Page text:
the royal prerogative which I intend discussing in my lecture to-night—the power of the Crown with regard to foreign affairs. And, firstly, her Majesty is the constitutional representative of the nation in its intercourse with foreign powers. The medium of communication between the Queen and the representatives of foreign nations is the Secretary of State for Foreign Affairs, whose duty it is to convey the opinions and conclusions of the Government upon matters arising out of the relations of the British Crown with other countries. Parliament has to be informed from time to time of everything which is necessary to explain the policy of the Government, in order that it may interpose with advice or remonstrance. Of course, a certain amount of discretion is always allowed to the Government in communicating or withholding documents asked for by Parliament. Occasionally the Government have laid before Parliament papers in regard to disputes still pending, but this is only in especial cases; Parliament has, however, no right to dictate the answers to such disputes. Private and confidential correspondence, and autograph letters from sovereign princes to her Majesty, are not communicated to Parliament. The Queen, as representative of her people, has, as I have already said, the exclusive right of sending ambassadors to foreign States, and of receiving ambassadors at home. This prerogative is unquestionable, and should not be interfered with by either House of Parliament, except in cases of manifest corruption or abuse. It would be a breach of this prerogative for either House of Parliament to communicate directly with any foreign power: all such communications must be made officially through the Government, and by a responsible minister of the Crown.
Secondly, it is the peculiar function of her Majesty to make treaties and alliances with foreign states, acting under the advice of her responsible ministers. The sanction or ratification by Parliament of any treaty is not necessary to constitute its validity. Parliament has, however, the right of withholding its sanction to those parts of a treaty requiring a legislative enactment to give it force, or to impeach the ministers of the Crown, who are responsible for the treaty if it disapproves of the measure. Our history contains numerous instances of the censure by Parliament of ininisters of the Crown for misconduct of public affairs. Thus, in 1451 the Earl of Suffolk was impeached for making a peace without the assent of the Privy Council;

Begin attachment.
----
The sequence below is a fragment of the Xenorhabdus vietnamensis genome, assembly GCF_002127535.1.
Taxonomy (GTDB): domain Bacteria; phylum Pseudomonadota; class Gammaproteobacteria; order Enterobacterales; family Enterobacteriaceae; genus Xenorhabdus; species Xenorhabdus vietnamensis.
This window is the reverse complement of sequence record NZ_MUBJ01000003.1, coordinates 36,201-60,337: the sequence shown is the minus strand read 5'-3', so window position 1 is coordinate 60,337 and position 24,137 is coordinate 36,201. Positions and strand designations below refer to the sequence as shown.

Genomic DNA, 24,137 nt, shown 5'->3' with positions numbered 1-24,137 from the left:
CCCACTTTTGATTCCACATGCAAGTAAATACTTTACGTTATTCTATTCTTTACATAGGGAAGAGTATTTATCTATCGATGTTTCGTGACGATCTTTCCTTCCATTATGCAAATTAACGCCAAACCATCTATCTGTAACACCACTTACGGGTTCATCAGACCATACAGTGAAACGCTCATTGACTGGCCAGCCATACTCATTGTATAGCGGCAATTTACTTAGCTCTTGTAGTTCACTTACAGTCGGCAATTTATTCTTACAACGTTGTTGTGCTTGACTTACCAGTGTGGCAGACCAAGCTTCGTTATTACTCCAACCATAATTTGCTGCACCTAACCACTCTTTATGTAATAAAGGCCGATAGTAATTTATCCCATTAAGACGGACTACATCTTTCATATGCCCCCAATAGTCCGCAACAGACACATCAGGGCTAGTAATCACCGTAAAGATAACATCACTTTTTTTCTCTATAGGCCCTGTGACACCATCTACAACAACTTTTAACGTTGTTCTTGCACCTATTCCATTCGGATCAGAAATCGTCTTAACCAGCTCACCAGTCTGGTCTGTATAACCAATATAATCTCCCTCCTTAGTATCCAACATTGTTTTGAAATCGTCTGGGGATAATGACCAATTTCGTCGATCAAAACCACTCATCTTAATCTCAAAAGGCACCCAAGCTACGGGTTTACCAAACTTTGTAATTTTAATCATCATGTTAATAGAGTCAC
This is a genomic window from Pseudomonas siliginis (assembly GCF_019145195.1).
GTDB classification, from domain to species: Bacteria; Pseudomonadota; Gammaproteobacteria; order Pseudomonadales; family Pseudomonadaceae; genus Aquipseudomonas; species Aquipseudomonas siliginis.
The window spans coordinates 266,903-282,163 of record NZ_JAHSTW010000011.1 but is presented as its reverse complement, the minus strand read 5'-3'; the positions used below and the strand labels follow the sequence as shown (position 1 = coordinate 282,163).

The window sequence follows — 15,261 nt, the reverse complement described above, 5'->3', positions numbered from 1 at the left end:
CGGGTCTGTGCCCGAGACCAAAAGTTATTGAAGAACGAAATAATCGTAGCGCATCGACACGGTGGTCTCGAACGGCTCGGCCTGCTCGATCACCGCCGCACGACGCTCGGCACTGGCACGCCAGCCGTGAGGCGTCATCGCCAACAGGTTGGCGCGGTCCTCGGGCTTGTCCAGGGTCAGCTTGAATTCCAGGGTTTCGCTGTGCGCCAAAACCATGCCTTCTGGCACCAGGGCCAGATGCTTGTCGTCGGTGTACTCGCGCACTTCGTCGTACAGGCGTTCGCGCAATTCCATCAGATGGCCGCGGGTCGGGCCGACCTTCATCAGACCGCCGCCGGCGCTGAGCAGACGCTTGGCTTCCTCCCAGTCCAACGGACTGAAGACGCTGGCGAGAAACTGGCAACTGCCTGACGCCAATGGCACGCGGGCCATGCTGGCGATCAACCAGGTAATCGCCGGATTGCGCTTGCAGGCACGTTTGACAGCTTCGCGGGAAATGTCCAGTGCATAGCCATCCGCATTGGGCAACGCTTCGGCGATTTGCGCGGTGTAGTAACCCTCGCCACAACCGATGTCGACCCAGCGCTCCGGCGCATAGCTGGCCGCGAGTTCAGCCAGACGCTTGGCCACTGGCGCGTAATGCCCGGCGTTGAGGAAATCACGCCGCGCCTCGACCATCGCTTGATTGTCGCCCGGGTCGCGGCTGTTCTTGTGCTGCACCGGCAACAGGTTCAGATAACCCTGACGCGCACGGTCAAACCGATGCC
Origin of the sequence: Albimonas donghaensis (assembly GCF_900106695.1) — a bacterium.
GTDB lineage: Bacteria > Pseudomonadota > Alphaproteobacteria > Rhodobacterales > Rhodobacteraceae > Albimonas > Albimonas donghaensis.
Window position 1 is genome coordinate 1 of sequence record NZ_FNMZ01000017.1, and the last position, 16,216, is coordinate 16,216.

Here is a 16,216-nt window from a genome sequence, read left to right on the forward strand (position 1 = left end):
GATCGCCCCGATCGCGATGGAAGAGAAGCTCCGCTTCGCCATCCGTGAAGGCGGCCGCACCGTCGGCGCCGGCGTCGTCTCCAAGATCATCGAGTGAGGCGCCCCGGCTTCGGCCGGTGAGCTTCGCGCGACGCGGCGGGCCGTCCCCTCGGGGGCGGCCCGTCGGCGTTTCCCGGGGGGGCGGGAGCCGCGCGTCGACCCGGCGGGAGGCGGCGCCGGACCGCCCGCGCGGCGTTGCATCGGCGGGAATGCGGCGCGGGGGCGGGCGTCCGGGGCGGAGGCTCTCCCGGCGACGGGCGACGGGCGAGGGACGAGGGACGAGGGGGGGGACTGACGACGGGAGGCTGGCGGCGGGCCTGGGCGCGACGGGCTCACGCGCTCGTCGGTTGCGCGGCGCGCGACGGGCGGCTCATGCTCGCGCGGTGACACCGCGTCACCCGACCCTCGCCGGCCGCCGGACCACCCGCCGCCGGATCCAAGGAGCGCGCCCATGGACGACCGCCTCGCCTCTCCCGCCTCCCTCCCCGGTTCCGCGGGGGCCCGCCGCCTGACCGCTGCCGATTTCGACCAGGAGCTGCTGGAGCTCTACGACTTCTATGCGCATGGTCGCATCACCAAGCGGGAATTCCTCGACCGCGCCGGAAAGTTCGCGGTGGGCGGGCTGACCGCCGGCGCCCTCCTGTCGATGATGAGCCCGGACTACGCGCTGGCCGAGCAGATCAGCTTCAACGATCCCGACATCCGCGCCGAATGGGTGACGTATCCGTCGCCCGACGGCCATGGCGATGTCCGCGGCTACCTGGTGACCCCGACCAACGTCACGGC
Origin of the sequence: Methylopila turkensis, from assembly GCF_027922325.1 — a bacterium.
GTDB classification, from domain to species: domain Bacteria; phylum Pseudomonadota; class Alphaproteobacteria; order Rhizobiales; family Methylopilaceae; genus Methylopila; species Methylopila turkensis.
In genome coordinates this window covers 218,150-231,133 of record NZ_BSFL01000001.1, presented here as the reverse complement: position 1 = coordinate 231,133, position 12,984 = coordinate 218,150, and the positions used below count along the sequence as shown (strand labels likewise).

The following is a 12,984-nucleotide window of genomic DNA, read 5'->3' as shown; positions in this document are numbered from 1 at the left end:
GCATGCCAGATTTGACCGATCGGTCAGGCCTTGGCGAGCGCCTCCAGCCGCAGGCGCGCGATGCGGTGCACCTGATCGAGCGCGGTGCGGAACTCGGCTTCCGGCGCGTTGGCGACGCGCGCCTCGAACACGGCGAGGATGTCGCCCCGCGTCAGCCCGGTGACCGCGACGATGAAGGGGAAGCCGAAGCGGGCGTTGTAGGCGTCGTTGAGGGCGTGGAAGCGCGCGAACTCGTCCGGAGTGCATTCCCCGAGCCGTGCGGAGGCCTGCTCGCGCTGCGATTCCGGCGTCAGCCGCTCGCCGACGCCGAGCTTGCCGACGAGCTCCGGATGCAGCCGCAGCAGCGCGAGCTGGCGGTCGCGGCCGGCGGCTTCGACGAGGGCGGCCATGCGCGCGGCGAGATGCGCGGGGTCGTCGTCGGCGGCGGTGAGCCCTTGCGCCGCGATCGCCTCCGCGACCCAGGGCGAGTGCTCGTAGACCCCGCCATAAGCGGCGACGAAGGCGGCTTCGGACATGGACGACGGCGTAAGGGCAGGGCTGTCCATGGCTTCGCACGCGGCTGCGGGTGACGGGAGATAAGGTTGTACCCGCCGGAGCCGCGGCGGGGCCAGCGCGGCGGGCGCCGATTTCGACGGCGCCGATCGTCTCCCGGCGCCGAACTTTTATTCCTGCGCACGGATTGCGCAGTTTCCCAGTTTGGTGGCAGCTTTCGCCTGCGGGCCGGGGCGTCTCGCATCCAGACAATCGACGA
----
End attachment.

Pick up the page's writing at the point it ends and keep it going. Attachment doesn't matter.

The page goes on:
HER POWER OF INTERVENTION.
in 1529, among the articles against Wolsey were charges of carrying on diplomatic correspondence without the King's knowledge; in 1701 the Earl of Oxford was impeached by the Commons for advising treaties for dividing the dominions of Spain, &c. Parliament has, however, no power to change or modify in any way a treaty itself. With regard to pending negotiations, if Parliament be satisfied with the general principles upon which such negotiations are being conducted, and approve of the general policy of the Government, it should abstain from all interference. Papers regarding pending negotiations with foreign powers are only communicated to Parliament at the discretion of the Crown. When the result of the negotiations conducted by ministers has been communicated to Parliament, it is the duty of both Houses to support or condemn those negotiations as they may deem the interests of the nation require.
And now, lastly, let us look at the Crown's power of interfering with the internal concerns of foreign nations. This power, whenever occasion requires it, is always exercised by her Majesty, acting through the Secretary of State for Foreign Affairs. Great delicacy, however, is always necessary in all acts of intervention lest they should